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can you help me on this one?

Discussion in 'Home Cinema Speakers' started by tophellcat, Sep 30, 2004.

  1. tophellcat

    tophellcat
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    i have an ampliphier that is about 25 years old. i was lookin through the owners manual to see how much wattage it could pump out because i thought that older ampliphiers couldn't pump out as much sound as the new ones. but the manual said that it pumped out 15 watts per channel. i called up Pioneer (the make of the ampliphier) and they said that was by the old standards of measuring wattage. he said that it would be a bigger number for these days because back then, ampliphiers didn't have processors and they just pumped out raw power. now, does anybody know how to convert older standards of wattage to the knew standards so that i can know how much power is really being pumped out?
     
  2. funkmonkey

    funkmonkey
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    Take a look in the manual and what does it say next to the 15w power rating?

    The standard and trusted convention is RMS or Root Mean Square, I think pioneer used to rate there's with DIN, which has to be divided by 2 to get the RMS output. Then there's the PMPO or Peak Music Power Output and its basically RMS x 4 and is figure used soley to illustrate short term power output and by that I mean it can only deliver this current for fractions of a second.

    So if it is 15w RMS then you can rate it the same as a modern day 15w amp. If the however, and I suspect that its DIN, then your looking at around 7 watts against a modern amp.

    It seems like a very low powered model, is it a tube amp by any chance?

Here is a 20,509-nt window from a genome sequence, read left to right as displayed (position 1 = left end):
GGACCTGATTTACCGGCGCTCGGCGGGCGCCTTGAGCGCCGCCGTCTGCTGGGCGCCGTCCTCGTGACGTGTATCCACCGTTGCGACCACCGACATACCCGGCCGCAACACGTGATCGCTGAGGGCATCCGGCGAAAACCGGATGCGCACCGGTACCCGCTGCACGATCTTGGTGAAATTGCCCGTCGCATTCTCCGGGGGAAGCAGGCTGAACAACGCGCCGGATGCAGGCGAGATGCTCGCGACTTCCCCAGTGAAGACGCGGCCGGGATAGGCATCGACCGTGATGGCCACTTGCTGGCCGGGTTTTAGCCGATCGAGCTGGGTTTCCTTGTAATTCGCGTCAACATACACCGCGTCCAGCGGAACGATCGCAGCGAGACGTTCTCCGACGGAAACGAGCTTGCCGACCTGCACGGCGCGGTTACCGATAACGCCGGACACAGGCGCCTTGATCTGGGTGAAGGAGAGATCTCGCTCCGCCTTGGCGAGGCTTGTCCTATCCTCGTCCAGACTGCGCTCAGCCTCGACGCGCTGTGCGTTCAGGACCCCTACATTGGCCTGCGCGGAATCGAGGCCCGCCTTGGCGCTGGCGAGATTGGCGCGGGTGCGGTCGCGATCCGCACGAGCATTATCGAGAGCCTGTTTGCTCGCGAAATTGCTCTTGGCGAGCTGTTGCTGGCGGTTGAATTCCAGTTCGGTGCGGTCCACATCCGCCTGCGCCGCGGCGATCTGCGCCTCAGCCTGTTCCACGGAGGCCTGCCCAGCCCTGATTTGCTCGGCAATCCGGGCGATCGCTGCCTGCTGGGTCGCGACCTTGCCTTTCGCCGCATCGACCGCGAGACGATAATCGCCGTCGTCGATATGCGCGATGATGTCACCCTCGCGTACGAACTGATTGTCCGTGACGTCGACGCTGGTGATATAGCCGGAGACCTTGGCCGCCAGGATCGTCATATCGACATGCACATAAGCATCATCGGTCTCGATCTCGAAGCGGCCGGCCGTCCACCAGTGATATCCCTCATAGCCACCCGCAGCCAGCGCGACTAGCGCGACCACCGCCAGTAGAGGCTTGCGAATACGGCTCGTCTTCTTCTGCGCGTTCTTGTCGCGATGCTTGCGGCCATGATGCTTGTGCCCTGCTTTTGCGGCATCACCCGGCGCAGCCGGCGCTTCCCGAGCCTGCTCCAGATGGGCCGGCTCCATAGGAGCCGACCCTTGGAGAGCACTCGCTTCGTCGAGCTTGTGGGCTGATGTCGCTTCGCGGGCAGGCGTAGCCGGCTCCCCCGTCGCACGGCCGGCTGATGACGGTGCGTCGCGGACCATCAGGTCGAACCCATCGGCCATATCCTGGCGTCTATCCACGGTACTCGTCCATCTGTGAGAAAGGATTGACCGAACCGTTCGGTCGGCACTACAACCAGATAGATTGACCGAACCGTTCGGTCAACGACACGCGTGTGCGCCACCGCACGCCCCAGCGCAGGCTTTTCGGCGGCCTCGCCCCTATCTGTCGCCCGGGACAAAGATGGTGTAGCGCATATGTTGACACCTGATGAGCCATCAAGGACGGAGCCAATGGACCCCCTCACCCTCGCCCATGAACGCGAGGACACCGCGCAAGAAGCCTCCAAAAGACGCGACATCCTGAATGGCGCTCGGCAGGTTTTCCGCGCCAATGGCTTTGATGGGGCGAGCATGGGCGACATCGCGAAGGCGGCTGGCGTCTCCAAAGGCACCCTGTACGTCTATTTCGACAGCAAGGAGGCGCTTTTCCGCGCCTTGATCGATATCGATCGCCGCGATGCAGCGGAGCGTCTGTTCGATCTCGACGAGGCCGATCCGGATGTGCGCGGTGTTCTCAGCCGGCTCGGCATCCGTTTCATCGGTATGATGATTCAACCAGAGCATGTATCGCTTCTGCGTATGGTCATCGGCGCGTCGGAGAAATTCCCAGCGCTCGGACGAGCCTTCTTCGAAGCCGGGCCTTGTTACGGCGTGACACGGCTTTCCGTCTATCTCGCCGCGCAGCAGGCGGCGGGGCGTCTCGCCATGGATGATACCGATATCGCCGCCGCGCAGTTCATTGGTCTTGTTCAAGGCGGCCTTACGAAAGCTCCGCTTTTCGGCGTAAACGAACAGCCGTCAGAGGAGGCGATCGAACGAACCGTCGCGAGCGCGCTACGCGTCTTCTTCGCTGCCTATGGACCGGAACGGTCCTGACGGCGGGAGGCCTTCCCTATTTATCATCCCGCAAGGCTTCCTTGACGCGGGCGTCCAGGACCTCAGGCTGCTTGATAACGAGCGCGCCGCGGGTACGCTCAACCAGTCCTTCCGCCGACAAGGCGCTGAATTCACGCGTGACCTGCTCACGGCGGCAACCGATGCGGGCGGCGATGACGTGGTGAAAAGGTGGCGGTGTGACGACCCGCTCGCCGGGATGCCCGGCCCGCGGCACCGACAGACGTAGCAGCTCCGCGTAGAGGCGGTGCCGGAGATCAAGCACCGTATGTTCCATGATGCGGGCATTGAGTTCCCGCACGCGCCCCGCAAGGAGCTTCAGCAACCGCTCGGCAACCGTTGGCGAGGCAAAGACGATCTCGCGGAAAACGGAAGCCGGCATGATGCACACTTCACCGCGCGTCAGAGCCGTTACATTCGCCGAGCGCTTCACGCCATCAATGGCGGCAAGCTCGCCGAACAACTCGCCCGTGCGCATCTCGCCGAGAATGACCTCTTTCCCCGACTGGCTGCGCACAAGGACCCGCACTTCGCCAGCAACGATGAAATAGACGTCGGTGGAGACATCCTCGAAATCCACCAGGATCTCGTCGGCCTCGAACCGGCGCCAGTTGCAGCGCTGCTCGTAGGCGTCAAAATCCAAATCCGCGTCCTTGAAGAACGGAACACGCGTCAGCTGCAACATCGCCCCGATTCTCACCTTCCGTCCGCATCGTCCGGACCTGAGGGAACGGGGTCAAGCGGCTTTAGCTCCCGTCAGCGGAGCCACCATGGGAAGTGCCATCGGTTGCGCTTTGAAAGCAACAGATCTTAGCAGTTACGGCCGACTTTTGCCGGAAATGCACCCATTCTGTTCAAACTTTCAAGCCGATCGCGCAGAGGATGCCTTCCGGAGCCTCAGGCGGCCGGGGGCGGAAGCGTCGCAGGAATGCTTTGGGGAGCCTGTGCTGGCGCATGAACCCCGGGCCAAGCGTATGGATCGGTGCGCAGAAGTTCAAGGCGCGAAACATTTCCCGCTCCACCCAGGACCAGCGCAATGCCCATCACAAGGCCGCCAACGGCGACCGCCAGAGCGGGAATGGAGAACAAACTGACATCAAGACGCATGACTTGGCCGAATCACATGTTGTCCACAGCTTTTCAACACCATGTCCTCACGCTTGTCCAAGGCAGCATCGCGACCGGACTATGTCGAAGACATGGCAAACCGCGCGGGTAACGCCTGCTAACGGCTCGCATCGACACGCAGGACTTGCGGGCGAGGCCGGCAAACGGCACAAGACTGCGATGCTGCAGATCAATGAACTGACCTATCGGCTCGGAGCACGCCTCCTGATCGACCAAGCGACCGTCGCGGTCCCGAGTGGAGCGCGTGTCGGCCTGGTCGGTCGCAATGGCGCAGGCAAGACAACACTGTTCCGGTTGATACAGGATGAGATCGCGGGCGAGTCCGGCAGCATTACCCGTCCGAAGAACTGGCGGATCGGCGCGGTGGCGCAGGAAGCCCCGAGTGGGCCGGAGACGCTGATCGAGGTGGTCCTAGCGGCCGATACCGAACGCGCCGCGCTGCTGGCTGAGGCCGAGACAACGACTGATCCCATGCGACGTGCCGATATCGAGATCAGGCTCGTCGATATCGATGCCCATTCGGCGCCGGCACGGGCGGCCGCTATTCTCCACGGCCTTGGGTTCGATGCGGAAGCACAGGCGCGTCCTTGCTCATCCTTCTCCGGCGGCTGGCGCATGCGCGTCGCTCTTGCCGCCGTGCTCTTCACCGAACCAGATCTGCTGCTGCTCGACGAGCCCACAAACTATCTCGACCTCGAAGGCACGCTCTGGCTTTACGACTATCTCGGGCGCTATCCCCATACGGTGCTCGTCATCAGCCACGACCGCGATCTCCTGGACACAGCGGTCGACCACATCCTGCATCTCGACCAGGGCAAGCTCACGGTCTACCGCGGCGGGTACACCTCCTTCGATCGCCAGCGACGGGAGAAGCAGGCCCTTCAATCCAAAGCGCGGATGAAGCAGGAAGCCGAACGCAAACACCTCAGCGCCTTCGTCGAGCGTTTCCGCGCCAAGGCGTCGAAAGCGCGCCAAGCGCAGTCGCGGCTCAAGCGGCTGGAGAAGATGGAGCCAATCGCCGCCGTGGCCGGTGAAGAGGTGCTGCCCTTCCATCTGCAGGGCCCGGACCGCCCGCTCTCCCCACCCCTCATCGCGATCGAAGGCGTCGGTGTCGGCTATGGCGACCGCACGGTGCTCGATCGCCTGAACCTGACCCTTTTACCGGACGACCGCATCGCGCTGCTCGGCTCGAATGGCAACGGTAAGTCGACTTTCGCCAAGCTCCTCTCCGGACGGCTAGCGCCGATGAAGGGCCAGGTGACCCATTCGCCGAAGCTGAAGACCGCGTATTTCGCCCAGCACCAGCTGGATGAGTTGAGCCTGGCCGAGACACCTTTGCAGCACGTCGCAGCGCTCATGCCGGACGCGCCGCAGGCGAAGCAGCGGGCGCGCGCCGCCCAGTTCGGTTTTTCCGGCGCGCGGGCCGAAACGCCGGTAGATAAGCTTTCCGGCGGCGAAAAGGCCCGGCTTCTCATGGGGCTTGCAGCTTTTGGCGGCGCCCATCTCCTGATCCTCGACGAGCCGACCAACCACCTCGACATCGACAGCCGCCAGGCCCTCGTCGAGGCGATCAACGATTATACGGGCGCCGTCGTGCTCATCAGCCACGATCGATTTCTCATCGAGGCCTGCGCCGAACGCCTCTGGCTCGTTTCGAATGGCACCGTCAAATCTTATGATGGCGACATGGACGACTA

My advice would be to put it back in the cupboard and buy a new one for around £60-70 from www.Richersounds.com
     
  3. tophellcat

    tophellcat
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    no, it doesn't have tubes in it and it doesn't say those things you said up above. And if it is only the amount of wattage you said, then howcome my speakers made so much sound that they cracked one of my windows?
     
  4. funkmonkey

    funkmonkey
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    Cracked a window eh, well your doing better than most of us on here who use big subs with 400w RMS to 1250w RMS and can produce SPL's (Sound Pressure Level) of 110dB+ all day long.
    Are you sure you didn't throw the speaker at the window whilst music was playing through them? That would certainly crack the window.

    Lets say, on the off chance, that you have cracked a window with sheer SPL. I would have to assume you have either very sensitive speakers ie. 100dB+, you've misread the manual, you have faulty glass in your windows or a combination of all the above.

    Seriously though wattage is only a small part of the equation when it comes to loudness. There's the impedance and sensitivity rating of the driven loudspeaker, then the amps ability to supply the amps or current needed, the recording and source, the room size your using them in, distance from the speakers when listening etc. etc.
     
  5. tophellcat

    tophellcat
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    would it help you if i gave you the model numbers for the speakers and ampliphier?
     
  6. alexs2

    alexs2
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    I think you and your adviser at Pioneer are getting a few wires crossed here.

    As others have said,with reference to this and your other thread(s),there has only been one respected method of expressing power output,and that is,as funkymonkey has said,in terms of RMS watts.
    There are other methods such as DIN,and so called music power,which enabled poorly specced machines to appear to have a higher power output.
    In any case,15W 25 yrs ago is still 15W in the new millenium,and still represents a very modest power output,and unlikely to crack windows irrespective of speaker efficiency.

    The presence or absence of a processor in an amp/receiver has no bearing on it's power output.

    I would also suggest,in the light of this thread and our other re speaker impedance,that if you plan to run more than one set of speakers,it would be well worth following the advice given elsewhere on this thread,and looking at some newer,modestly priced amps/receivers,which may deliver better power output,and with better load tolerance.
     
  7. Sniper

    Sniper
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    AMPLIFIER
     

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